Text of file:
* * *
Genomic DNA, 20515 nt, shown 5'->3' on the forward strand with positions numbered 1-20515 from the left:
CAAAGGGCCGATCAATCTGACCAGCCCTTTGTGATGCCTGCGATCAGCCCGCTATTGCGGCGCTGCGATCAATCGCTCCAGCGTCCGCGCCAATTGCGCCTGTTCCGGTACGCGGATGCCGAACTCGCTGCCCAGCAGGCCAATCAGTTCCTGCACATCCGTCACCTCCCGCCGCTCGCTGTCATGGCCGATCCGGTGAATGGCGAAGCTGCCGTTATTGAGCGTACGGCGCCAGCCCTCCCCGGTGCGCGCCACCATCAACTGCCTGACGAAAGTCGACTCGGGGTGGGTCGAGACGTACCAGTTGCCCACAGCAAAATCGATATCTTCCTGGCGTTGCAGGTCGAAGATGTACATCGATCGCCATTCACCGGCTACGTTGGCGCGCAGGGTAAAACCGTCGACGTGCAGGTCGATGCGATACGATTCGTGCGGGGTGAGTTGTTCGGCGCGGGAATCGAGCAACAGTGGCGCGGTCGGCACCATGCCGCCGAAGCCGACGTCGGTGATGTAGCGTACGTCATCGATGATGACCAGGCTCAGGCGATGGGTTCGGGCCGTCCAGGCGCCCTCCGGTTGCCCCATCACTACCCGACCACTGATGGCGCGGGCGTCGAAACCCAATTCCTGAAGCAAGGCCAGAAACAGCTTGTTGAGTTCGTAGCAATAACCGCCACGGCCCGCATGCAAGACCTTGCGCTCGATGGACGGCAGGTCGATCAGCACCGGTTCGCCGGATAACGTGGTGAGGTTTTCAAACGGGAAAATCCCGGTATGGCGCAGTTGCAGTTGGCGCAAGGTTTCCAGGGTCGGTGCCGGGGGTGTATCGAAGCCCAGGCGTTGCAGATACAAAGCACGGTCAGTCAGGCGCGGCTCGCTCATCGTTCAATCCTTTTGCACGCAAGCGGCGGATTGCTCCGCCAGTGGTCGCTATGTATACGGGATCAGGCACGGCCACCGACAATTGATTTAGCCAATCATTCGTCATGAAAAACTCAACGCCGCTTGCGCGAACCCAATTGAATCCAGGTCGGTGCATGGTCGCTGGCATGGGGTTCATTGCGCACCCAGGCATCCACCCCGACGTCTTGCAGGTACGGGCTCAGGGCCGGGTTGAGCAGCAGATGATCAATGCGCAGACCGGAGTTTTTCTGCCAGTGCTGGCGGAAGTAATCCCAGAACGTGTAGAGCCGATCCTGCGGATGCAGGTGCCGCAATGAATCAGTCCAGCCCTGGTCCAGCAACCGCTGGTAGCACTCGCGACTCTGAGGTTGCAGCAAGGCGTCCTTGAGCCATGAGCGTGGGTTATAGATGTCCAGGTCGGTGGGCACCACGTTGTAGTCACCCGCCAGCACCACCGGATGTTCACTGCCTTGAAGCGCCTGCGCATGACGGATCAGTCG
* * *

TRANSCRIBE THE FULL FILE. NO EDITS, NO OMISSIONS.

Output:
Genomic DNA, 20515 nt, shown 5'->3' on the forward strand with positions numbered 1-20515 from the left:
CAAAGGGCCGATCAATCTGACCAGCCCTTTGTGATGCCTGCGATCAGCCCGCTATTGCGGCGCTGCGATCAATCGCTCCAGCGTCCGCGCCAATTGCGCCTGTTCCGGTACGCGGATGCCGAACTCGCTGCCCAGCAGGCCAATCAGTTCCTGCACATCCGTCACCTCCCGCCGCTCGCTGTCATGGCCGATCCGGTGAATGGCGAAGCTGCCGTTATTGAGCGTACGGCGCCAGCCCTCCCCGGTGCGCGCCACCATCAACTGCCTGACGAAAGTCGACTCGGGGTGGGTCGAGACGTACCAGTTGCCCACAGCAAAATCGATATCTTCCTGGCGTTGCAGGTCGAAGATGTACATCGATCGCCATTCACCGGCTACGTTGGCGCGCAGGGTAAAACCGTCGACGTGCAGGTCGATGCGATACGATTCGTGCGGGGTGAGTTGTTCGGCGCGGGAATCGAGCAACAGTGGCGCGGTCGGCACCATGCCGCCGAAGCCGACGTCGGTGATGTAGCGTACGTCATCGATGATGACCAGGCTCAGGCGATGGGTTCGGGCCGTCCAGGCGCCCTCCGGTTGCCCCATCACTACCCGACCACTGATGGCGCGGGCGTCGAAACCCAATTCCTGAAGCAAGGCCAGAAACAGCTTGTTGAGTTCGTAGCAATAACCGCCACGGCCCGCATGCAAGACCTTGCGCTCGATGGACGGCAGGTCGATCAGCACCGGTTCGCCGGATAACGTGGTGAGGTTTTCAAACGGGAAAATCCCGGTATGGCGCAGTTGCAGTTGGCGCAAGGTTTCCAGGGTCGGTGCCGGGGGTGTATCGAAGCCCAGGCGTTGCAGATACAAAGCACGGTCAGTCAGGCGCGGCTCGCTCATCGTTCAATCCTTTTGCACGCAAGCGGCGGATTGCTCCGCCAGTGGTCGCTATGTATACGGGATCAGGCACGGCCACCGACAATTGATTTAGCCAATCATTCGTCATGAAAAACTCAACGCCGCTTGCGCGAACCCAATTGAATCCAGGTCGGTGCATGGTCGCTGGCATGGGGTTCATTGCGCACCCAGGCATCCACCCCGACGTCTTGCAGGTACGGGCTCAGGGCCGGGTTGAGCAGCAGATGATCAATGCGCAGACCGGAGTTTTTCTGCCAGTGCTGGCGGAAGTAATCCCAGAACGTGTAGAGCCGATCCTGCGGATGCAGGTGCCGCAATGAATCAGTCCAGCCCTGGTCCAGCAACCGCTGGTAGCACTCGCGACTCTGAGGTTGCAGCAAGGCGTCCTTGAGCCATGAGCGTGGGTTATAGATGTCCAGGTCGGTGGGCACCACGTTGTAGTCACCCGCCAGCACCACCGGATGTTCACTGCCTTGAAGCGCCTGCGCATGACGGATCAGTCG